From CBS Minnesota:
by Angela Davis
A fight over health insurance and workplace safety has thousands of Twin Cities nurses ready to go on strike beginning Monday.
Nurses at five Allina Hospitals plan to hit the picket line on Labor Day. They say they will stay there as long as it takes.
On Wednesday afternoon, a community rally in support of the nurses was held at Stewart Park in Minneapolis.
Nurses represented by the Minnesota Nurses Association voted on Aug. 18 to authorize an open-ended, unfair labor practice strike.
There is one last hope to avert a strike — a meeting on Friday between negotiators for Allina and negotiators who represent nearly 5,000 nurses.
In June, Allina nurses staged a one-week strike to show they mean business.
But if there is still no agreement on a new contract by the end of the week, nurses at United, Mercy, Unity, Abbott Northwestern and Phillips Eye Institute could strike for much longer.
“We have been at this since February, and, unfortunately, we have not come to an agreement yet,” Angela Becchetti, of the Minnesota Nurses Association’s negotiating team, said.
She says nurses need more resources, better staffing and better security.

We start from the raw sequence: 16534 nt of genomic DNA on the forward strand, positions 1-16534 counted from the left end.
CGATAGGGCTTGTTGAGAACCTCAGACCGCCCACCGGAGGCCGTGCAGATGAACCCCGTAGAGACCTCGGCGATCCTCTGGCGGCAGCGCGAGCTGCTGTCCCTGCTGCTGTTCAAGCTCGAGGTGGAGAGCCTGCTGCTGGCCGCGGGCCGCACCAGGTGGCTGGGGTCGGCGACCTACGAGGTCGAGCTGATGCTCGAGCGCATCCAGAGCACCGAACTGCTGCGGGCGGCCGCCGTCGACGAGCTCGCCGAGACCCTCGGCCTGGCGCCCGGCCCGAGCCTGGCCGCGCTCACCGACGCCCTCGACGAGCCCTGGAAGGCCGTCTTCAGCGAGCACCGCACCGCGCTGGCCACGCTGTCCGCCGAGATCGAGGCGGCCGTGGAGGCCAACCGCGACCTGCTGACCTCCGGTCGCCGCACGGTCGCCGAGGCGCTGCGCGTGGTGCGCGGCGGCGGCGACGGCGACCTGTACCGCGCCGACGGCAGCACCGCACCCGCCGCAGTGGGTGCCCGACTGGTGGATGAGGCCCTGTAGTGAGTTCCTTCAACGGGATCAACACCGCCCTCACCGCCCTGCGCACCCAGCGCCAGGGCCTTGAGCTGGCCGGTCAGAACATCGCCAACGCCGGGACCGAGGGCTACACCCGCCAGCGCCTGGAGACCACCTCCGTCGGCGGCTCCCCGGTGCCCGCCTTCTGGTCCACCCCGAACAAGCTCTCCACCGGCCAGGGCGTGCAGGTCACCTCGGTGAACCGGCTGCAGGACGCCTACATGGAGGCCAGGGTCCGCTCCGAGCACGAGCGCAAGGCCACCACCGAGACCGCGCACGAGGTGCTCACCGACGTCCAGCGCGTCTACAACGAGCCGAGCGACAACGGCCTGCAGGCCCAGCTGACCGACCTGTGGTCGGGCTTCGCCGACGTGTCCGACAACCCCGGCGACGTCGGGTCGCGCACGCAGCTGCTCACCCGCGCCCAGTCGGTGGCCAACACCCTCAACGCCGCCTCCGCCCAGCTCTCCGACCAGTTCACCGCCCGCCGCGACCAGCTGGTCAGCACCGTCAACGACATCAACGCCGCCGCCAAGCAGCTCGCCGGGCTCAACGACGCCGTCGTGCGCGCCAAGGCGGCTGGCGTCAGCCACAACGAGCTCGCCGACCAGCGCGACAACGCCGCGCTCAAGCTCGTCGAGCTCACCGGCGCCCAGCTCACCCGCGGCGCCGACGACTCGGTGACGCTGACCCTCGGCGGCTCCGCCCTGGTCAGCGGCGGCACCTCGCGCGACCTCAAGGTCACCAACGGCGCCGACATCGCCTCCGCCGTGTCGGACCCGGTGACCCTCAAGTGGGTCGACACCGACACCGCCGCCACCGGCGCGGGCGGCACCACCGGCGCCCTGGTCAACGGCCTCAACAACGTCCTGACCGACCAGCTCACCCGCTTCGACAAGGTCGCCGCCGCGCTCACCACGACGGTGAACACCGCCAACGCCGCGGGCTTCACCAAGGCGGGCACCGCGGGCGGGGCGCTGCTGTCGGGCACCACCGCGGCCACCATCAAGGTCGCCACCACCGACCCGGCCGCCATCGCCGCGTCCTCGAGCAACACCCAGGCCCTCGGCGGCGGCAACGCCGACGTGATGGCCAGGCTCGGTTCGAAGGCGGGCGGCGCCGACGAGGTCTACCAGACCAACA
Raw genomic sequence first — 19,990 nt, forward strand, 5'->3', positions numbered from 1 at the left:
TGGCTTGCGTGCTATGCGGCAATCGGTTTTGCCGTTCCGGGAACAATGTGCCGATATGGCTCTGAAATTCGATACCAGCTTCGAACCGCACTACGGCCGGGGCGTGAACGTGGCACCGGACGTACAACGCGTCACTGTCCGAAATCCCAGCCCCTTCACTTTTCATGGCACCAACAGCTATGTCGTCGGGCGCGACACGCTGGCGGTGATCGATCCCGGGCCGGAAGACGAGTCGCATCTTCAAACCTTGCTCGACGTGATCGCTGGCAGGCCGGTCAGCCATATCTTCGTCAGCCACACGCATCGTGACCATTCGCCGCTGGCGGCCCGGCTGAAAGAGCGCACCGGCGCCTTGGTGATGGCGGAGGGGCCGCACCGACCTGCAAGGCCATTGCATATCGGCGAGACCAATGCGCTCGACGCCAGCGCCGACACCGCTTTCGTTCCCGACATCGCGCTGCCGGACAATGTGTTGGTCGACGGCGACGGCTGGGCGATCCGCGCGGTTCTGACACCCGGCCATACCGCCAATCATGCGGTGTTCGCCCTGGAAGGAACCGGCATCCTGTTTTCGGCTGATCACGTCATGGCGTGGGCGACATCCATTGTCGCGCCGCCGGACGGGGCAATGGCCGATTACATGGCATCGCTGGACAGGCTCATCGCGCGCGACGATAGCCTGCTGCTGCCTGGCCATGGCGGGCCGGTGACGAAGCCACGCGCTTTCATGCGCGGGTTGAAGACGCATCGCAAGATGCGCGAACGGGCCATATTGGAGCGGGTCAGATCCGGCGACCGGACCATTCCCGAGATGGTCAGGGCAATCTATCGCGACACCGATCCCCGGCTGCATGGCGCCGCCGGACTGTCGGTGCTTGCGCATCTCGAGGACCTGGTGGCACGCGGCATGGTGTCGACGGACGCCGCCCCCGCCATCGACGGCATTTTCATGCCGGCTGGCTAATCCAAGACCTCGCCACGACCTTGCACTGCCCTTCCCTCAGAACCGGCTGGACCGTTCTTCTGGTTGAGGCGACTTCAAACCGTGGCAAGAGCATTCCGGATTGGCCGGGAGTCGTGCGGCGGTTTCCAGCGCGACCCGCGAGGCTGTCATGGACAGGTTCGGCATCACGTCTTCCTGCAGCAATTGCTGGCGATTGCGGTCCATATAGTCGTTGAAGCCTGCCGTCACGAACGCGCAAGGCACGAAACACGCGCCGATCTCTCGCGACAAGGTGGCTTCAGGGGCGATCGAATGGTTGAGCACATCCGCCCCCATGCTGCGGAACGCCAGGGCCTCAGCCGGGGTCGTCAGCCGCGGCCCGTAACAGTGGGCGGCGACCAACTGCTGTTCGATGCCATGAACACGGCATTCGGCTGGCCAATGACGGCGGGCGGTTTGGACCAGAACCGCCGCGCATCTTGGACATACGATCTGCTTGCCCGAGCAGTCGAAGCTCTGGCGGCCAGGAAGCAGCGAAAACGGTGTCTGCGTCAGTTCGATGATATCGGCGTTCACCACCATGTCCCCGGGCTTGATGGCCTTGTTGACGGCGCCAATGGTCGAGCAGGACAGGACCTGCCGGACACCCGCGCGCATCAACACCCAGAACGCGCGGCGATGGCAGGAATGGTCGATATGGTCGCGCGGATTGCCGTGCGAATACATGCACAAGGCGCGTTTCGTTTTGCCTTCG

“I think we need our voice out there,” Becchetti said. “They need to address these. Nurses are getting hit, kicked, punched and spit on, and, unfortunately, Allina is not addressing it. It’s key issues close to our heart that we want out there.”
A major sticking point is Allina’s plan to move its nurses to a new benefits plan.
It would save Allina millions of dollars a year.
“The current nurses plans were designed over two decades ago and don’t reflect the way health insurance works these days,” David Kanihan, the director of communications for Allina Health, said. “Their costs are spirally out of control and it really is unsustainable for us as an organization to continue to fund those plans.”
He said that Allina has alternatives for nurses in the form of Allina Health core insurance plans.
“They’re providing excellent coverage for over 30,000 other Allina Health employees and their families,” Kanihan said.
The nurses’ one-week strike in June ended up costing Allina more than $20 million, as it required Allina to hire temporary nurses to maintain services at its hospitals.
Read more from CBS Minnesota.